Data is the currency for modern scientists and engineers. Data-related problems are growing in size, driving the demand for scalable learning tools and efficient optimization algorithms. In recent years, we have been encountering a vast increase in the amount of large and complex data generated through mobile devices, social networking websites, business and medical platforms. Revealing patterns and drawing insights from massive amounts of growing data results in significant advancements in various fields such as science and engineering.
There are challenges in dealing with large-scale data using existing data analytics tasks. First, the high dimensionality and large volumes of data lead to computationally inefficient algorithms. Therefore, it is often impossible to run analytic tasks using a standalone processor. Secondly, classical learning tools require data to be stored in a centralized location, but in modern applications, data is often distributed over different locations in a network, leading to high communication costs. Finally, an extreme case is when the data rate is so large that we turn to streaming algorithms in which learning must be performed without revisiting past entries of the data. This streaming model means that an algorithm can never ask to see data again, and quite naturally presents a major challenge to engineers.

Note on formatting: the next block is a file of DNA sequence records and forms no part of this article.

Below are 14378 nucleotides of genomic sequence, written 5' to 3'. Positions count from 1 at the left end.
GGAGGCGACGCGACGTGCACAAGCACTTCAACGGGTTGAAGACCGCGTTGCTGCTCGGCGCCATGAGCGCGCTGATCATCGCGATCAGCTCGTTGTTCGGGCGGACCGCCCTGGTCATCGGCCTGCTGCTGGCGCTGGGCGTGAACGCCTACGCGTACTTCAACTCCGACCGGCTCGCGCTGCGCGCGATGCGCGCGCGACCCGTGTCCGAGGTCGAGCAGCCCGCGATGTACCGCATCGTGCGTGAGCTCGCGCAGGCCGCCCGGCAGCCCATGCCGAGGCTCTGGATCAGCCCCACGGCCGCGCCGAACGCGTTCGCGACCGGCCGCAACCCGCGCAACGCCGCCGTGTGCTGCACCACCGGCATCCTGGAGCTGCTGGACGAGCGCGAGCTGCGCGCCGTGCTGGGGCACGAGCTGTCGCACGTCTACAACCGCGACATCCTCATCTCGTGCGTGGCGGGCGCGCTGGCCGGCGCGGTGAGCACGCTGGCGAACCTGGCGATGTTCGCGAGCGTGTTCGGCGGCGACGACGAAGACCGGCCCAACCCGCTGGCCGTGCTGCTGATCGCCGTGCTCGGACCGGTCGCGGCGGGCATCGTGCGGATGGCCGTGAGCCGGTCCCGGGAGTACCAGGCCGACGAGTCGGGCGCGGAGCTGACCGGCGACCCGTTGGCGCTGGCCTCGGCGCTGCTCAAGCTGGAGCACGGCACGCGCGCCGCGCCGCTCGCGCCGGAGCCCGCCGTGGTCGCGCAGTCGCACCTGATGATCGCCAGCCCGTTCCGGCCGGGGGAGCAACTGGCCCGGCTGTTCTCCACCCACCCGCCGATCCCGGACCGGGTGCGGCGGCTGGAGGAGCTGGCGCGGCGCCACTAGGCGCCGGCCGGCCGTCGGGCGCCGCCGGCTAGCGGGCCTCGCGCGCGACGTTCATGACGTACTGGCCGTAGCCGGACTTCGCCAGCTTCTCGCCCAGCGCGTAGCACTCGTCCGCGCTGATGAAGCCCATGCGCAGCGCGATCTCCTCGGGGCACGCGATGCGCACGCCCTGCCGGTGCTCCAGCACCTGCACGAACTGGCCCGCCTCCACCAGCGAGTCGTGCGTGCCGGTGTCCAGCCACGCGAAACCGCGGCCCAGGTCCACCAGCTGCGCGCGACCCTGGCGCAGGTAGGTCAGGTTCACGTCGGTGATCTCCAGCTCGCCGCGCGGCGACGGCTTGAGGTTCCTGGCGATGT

I am working on novel approaches to reduce the computational, storage, and communication burden in dealing with large-scale data sets. I focus on revealing underlying structures of large-scale data sets using various data analysis and machine learning tasks such as principal component analysis and clustering used in quantitative disciplines. The strategy is to use randomized techniques for dimensionality reduction and sampling motivated by the classical Johnson-Lindenstrauss lemma. The idea behind this approach is to provide a simple low-dimensional representation or sketch of the data that preserves key properties of the original data. The work of learning is then done using the lower-dimensional sketches instead of the original data set, leading to substantial savings of memory and computation time.